If you have experienced a highly charged traumatic event, you likely know that the force of the energy coursing through your body can destabilize your footing, as though a carpet has suddenly been pulled from underneath you. Your tailbone and legs are your foundation, and need to be strong. When trauma shoots through your body, its affects can weaken your ability to simply stand up and think coherently. The area at the tailbone is not only a memory bank for your body, it is also the power center for the root chakra. This is the energy center that rules our feelings of safety, stability, security, prosperity, belonging, and connections to family. It is also a storage locker for memories of trauma. Herein lies a hidden key; a key that is essential for healing.
Trauma, the continuous wear of chronic stress, or multiple traumatic events, all impact the body’s major operating systems, notably the immune and digestive systems. The nervous system and endocrine system are instantly affected by traumatic energy as it travels throughout the body. Along the vagus nerve route, the thyroid gland (situated in the front of the throat) is directly in the line of fire. *The principal innervation of the thyroid gland stems from the autonomic nervous system. Parasympathetic fibres come from the vagus nerves and sympathetic fibres (*reference.medscape.com). *This is important to note because the thyroid gland produces hormones that regulate the body’s metabolic rate, which controls the heart, muscle, and digestive function, brain development, and bone maintenance (*Yourhormones.info). This helps us to understand how thyroid imbalances develop, sometimes resulting in suppressed immunity and autoimmune disorders. These inevitably impact the digestive system.
To further break this down, the first stage of digestion occurs the moment we put food into our mouth. A series of cranial nerves controls the rate of saliva production. Three pairs of glands secrete saliva in the first stage of digestion. If even one of these pairs of cranial nerves is impaired due to stress on the body’s nervous system, their optimal function is compromised. I hypothesize that this is part of the connection to inflammation in the gut-biome, leading to an autoimmune response. The immune system is very much entwined with the health of the gut. From this we understand that where and how trauma traps energy can, and will, compromise the ability of body systems to function optimally.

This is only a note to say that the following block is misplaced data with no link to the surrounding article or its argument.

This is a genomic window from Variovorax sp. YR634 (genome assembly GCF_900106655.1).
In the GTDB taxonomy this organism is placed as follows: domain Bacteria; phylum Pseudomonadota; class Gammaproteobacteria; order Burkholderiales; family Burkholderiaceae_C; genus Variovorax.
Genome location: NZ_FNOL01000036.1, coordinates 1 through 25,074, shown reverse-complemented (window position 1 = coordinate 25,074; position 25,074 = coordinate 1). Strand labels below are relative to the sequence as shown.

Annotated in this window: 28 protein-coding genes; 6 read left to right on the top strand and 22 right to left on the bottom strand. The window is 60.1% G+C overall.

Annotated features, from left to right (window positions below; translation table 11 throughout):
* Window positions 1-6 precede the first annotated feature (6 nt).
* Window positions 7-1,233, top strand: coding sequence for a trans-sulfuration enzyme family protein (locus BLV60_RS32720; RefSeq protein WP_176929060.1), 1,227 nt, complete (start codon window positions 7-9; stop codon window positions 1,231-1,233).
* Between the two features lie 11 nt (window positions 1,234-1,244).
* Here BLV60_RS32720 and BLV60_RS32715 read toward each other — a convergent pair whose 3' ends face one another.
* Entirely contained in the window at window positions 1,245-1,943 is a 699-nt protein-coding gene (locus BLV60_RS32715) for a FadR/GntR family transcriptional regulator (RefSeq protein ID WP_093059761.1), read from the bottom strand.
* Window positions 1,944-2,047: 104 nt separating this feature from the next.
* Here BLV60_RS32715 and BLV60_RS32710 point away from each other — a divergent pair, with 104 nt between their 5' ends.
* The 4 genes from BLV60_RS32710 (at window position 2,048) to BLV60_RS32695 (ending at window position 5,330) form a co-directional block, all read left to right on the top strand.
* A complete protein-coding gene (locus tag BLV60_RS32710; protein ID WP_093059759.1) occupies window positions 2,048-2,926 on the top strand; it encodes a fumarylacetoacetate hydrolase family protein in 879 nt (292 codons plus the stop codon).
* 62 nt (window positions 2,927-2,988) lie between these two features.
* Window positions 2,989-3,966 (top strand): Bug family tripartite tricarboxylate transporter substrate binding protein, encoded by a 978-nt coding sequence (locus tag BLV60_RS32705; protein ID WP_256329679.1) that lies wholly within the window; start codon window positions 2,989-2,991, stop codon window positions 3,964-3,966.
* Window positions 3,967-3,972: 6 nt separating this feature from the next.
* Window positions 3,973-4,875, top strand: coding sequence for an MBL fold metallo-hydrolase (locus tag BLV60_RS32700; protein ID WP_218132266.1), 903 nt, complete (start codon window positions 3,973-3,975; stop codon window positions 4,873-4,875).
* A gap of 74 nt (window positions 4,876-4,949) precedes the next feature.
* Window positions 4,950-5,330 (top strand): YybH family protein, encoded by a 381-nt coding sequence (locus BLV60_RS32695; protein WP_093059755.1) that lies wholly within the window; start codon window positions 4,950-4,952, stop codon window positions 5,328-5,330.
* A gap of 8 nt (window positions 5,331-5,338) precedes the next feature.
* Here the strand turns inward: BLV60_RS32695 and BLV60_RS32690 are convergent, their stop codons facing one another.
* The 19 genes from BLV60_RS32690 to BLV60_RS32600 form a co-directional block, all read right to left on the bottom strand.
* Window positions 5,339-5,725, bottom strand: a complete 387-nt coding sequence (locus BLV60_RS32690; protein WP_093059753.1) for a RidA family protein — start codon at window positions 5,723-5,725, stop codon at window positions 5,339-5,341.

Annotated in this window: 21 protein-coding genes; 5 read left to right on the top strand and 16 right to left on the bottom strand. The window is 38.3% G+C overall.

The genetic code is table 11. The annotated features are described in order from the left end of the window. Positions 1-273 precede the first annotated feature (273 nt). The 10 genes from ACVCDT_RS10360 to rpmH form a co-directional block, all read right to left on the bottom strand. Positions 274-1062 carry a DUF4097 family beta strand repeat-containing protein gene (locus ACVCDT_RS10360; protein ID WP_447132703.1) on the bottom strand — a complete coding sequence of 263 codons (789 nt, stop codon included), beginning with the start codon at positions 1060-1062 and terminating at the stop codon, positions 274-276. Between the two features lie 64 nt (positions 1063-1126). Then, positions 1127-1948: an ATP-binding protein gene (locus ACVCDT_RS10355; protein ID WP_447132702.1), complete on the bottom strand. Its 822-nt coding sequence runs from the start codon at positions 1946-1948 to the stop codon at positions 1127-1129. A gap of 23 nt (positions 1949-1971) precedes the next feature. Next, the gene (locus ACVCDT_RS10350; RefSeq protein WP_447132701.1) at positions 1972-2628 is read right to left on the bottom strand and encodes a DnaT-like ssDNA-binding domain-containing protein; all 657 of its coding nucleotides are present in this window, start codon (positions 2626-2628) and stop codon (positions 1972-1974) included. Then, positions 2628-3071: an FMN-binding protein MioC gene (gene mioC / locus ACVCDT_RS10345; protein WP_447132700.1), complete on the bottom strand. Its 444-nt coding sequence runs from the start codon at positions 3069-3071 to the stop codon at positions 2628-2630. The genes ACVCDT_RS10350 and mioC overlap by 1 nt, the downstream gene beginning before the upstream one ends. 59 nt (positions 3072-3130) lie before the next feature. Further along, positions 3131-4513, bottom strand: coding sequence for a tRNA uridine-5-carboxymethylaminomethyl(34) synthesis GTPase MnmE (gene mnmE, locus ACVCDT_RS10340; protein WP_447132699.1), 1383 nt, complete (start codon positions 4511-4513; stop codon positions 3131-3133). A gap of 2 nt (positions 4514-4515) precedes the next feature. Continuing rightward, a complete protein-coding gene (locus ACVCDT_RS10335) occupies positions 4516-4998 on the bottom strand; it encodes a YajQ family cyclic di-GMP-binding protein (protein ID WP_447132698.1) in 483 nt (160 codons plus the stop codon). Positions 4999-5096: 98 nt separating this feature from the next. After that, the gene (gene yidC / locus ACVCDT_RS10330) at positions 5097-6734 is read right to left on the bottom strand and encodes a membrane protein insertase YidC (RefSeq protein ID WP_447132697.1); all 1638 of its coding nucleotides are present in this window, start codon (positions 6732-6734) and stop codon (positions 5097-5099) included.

Until traumatized energy is released from the body, the body stores these memories even if the trauma occurred during an unconscious state (i.e.: under sedation) or under the influence of alcohol, drugs, or even if the body is in a comatose state. In spite of such conditions, the sensory organ system continuously records disturbing events. In cases of traumatic injury resulting in memory loss, this can at times be due to an over-stressed nervous system, resulting in a memory shutdown so that the body can attempt to re-calibrate. However, even when there is memory loss at the conscious level, the subconscious body and mind retain the associated memories.
Trauma impacts the body on so many levels. Thinking of the nervous system as an electrical system helps us understand how our body systems can become compromised. Regardless of what amount of trauma we have experienced, our bodies find myriad ways to help us process the effects of the trauma. These ways include how we express ourselves through our creativity and expertise, including art forms like dance, song, poetry, sculpture, music, exercise, meditation, comedy, teaching, writing, and more. Regardless of its state, the body knows no bounds, endlessly searching for pathways to carry out what it needs to do in order to heal.